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A nun has admitted breaking the arm of a 9-year-old at Sunday School after the girl failed to get an action song right.
Leva-i-Fangalupe Fono - known as Sister Leva - yelled at the girl, flicked her in the head and broke the girl's arm when she twisted it behind her back.
She is seeking forgiveness from the family and plans to take part in a Restorative Justice conference with the girl and her family ahead of her sentencing in August.
Sister Leva was one of the teachers leading a group practice of an action song for upcoming celebrations at St Patrick's, Panmure, in April last year.
She had originally denied a charge of assault on a child and injuring the girl with reckless disregard when her trial at the Auckland District Court began on Monday.
But today Sister Leva pleaded guilty to two charges of assault on a child shortly after the Crown finished calling evidence against her and effectively removed the more serious charge of injuring with reckless disregard.
Judge Heemi Taumaunu told the jurors that Sister Leva had made an admission during her interview with police, soon after the assault took place.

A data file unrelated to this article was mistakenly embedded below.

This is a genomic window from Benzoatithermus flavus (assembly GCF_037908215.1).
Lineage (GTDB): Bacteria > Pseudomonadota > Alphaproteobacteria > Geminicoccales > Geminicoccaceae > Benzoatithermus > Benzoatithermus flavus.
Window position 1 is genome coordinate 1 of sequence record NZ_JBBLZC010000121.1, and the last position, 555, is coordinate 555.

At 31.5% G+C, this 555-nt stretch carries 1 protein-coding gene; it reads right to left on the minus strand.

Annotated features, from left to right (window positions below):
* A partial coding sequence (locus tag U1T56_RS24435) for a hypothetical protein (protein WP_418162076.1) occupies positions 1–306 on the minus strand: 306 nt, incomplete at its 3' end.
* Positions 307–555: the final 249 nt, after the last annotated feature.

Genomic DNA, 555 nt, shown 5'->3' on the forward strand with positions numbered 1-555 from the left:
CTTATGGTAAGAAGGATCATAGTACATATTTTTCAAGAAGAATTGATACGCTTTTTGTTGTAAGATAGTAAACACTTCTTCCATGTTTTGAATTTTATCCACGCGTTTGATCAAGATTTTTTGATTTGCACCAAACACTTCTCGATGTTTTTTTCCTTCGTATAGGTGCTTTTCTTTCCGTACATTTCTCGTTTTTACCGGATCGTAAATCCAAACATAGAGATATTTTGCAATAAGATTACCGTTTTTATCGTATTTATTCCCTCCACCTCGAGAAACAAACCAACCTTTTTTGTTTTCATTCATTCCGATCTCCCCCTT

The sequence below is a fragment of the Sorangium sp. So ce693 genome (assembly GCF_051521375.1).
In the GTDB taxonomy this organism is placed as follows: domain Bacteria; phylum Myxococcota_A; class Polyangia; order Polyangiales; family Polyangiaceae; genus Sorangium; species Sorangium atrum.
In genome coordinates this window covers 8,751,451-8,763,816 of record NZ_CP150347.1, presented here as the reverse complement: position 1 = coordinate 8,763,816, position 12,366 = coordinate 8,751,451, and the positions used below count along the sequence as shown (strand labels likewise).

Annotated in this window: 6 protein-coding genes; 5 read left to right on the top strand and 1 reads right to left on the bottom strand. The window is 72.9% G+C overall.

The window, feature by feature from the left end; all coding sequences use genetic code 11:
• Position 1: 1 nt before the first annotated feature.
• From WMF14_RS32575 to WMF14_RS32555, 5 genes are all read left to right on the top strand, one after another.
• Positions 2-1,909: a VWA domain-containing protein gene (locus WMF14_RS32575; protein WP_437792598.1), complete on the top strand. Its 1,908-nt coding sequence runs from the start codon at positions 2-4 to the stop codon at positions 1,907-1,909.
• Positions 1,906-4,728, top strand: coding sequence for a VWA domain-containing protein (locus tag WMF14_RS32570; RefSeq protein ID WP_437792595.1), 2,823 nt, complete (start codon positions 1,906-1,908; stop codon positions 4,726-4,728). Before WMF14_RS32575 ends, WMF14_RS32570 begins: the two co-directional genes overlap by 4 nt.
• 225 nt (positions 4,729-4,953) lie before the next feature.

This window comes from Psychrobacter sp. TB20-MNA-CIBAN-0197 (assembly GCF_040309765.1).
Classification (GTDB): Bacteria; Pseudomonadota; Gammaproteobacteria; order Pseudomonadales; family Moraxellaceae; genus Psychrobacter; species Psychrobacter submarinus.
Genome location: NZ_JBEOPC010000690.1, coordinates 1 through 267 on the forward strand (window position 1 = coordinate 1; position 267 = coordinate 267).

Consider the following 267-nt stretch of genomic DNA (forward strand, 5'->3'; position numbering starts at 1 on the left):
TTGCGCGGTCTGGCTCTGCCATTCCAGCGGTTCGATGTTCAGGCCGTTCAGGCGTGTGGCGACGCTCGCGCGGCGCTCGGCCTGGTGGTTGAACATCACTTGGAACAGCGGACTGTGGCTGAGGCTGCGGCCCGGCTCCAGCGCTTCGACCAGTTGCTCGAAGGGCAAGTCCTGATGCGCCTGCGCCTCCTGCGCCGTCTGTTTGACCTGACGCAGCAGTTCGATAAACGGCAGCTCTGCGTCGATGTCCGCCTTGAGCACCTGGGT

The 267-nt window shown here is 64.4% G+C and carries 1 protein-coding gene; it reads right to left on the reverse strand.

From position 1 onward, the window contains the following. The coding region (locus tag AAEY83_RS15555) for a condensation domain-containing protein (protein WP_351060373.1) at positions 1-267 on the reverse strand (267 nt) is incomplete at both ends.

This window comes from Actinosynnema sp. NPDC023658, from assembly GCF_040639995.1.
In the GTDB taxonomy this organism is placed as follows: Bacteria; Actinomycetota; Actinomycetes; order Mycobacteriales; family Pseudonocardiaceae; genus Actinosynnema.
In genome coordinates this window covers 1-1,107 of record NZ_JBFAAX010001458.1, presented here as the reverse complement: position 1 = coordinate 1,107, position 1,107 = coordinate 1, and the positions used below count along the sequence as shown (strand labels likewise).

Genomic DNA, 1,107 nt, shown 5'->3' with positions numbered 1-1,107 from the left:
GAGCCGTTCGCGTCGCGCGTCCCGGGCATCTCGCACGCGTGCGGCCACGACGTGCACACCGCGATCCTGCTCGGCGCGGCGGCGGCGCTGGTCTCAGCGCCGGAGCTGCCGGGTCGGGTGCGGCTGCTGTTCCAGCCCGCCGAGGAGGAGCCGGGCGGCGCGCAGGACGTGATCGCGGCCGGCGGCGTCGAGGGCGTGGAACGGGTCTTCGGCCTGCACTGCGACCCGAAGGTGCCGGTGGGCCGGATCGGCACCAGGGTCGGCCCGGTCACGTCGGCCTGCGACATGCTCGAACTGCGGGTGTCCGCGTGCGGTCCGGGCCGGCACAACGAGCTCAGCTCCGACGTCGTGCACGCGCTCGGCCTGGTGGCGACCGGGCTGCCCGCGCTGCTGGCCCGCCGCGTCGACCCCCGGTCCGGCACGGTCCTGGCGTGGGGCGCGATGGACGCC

In the recorded interview played to the court, Sister Leva was asked by police if she could have hurt the girl.
She responded: "Yes, maybe."
Judge Taumaunu said both Sister Leva, the girl and her family would take part in a Restorative Justice conference. The outcome of the conference is likely to impact on Sister Leva's sentence.
But whatever the result, Crown prosecutor Michael Walker said he would not be asking the court to send Sister Leva to jail.
The mother of the girl told APNZ that she was happy with the result but did not want to comment further.
Sister Leva has been remanded on bail and one of her conditions forbids her to be alone with children unless she is in the company of another adult.
Asked outside court if she was sorry for what happened, Sister Leva said she would not comment.
Catholic church spokeswoman Lyndsay Freer said she could not comment on the case specifically.
She said the church has a "zero tolerance" for violence in parishes and schools. No one from St Patrick's Church was available for comment.